Forecast climate adaptation finance needs for developing countries are now ten to 18 times larger than existing international public flows – over 50% higher than previous estimates. The UN Environment Programme’s (UNEP) 2023 ‘Adaptation Gap Report’ warned that the modelled costs of adaptation in developing countries are estimated at US$215 billion per year this decade, with an additional US$387 billion a year needed to implement domestic adaptation priorities. Despite these needs, public multilateral and bilateral adaptation finance flows to developing countries declined by 15% to US$21 billion in 2021, the report said, noting that the finance gap stands at between US$194-US$366 billion a year. The report has outlined seven ways to increase financing, including increasing and tailoring finance to SMEs, ensuring the Loss and Damage fund moves towards more innovative financing mechanisms, and reforming global financial architecture as proposed by the Bridgetown Initiative. In the foreword of the report, Inger Andersen, UNEP’s Executive Director, wrote: “Even if the international community were to stop emitting all greenhouse gases today, it would take decades for the climate to stabilise. Climate disruption is here to stay for the long haul. I urge policymakers to take heed of this report and make COP28 the moment that the world is committed fully to insulating low-income countries and disadvantaged groups from damaging climate impacts.”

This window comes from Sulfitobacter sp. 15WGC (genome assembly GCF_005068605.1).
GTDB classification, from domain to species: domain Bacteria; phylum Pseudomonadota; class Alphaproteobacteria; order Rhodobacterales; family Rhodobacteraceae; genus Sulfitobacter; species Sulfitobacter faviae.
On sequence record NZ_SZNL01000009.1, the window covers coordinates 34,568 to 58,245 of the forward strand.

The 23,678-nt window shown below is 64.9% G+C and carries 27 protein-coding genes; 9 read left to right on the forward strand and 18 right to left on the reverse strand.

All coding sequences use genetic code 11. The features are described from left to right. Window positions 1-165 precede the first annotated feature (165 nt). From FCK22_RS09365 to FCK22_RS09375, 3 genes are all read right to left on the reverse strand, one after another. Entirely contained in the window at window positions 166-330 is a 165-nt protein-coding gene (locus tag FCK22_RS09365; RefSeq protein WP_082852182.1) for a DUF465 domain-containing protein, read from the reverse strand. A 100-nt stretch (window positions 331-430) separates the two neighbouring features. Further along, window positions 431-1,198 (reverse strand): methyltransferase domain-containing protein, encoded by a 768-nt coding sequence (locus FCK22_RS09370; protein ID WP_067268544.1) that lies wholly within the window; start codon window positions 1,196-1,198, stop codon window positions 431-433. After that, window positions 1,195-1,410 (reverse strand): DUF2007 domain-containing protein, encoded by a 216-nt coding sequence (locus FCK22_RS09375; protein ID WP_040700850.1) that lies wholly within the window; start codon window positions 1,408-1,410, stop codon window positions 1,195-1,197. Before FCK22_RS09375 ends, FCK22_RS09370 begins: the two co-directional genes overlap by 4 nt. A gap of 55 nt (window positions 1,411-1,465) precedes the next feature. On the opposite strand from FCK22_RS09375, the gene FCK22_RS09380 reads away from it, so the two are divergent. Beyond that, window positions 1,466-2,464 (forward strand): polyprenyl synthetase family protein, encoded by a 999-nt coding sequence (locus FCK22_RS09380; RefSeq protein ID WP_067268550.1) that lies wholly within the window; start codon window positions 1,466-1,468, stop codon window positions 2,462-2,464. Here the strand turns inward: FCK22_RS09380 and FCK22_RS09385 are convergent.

#ClimateAction should be rapidly accelerating, but it is not. Progress on adaptation is slowing on all fronts.
— UN Environment Programme (@UNEP) November 2, 2023